Engineers love open source for different reasons:
Things that engineers forget that open source also is:
A team, to determine properly whether they can afford open-sourcing a project, should do a couple things to increase the chance of being lucky:
Ideally, it should really be the team of engineers who own the project and decide, through a robust decision-making, to open-source it. If it’s driven by engineers, risk-managed and decided by engineers, and it happens in the org consistently, we win.
In a healthy org, the path is usually clear as long as the team members are honest with each other about the motivation for open-sourcing something and about how things will change once a project that was private becomes public, and if there are no other unproductive factors at play.
Side-note and a personal opinion: being in a team that runs an open-source project has been a somewhat stronger indicator of teamwork and performance than being sole maintainer. (up)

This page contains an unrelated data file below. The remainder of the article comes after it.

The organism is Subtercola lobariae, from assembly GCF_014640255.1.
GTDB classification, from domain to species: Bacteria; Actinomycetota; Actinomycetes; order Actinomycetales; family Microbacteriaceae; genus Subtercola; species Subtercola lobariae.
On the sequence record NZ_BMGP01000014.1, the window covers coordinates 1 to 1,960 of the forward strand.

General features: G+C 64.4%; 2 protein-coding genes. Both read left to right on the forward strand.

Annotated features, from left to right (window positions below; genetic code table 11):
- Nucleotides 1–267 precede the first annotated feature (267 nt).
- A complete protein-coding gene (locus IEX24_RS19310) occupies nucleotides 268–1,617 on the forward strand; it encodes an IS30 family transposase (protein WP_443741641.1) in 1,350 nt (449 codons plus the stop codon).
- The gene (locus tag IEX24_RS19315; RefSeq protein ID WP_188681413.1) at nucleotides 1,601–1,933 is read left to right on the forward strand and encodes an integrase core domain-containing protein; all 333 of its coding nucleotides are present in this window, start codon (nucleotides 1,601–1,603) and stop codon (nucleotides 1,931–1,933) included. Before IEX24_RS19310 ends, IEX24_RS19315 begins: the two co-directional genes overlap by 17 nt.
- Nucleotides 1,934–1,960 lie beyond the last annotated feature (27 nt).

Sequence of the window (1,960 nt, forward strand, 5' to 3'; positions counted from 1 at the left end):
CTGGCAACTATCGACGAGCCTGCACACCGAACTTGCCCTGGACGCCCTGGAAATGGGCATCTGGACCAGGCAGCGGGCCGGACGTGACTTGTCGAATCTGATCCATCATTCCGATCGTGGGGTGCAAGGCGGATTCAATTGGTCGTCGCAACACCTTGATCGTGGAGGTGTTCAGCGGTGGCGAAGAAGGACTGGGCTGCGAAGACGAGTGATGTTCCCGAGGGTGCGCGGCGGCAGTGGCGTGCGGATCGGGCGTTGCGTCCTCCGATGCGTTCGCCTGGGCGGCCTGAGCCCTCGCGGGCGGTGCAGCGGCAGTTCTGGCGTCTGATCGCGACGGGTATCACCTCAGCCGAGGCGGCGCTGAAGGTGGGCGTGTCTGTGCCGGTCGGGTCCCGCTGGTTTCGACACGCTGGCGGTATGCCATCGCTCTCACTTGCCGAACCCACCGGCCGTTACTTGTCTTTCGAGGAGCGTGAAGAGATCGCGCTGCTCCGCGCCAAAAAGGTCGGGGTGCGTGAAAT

People expect a net-positive response from the broader community, otherwise it would be irrational to push for open-sourcing anything. But the response would be just a single event, or it would be a sequence of events of one kind. We also need to think in higher-order ranges: we are going to maintain it over time — what series of events can we anticipate? Which of those are going to be positive or negative? Who is doing what in which case? (up)
An open-source project rarely starts with great documentation — if any whatsoever. It’s okay because the core value is in the code, not in the docs. Nevertheless, decently made documentation is very important for project adoption. Which, of course, requires skills and effort, which the team may not have at that moment. (up)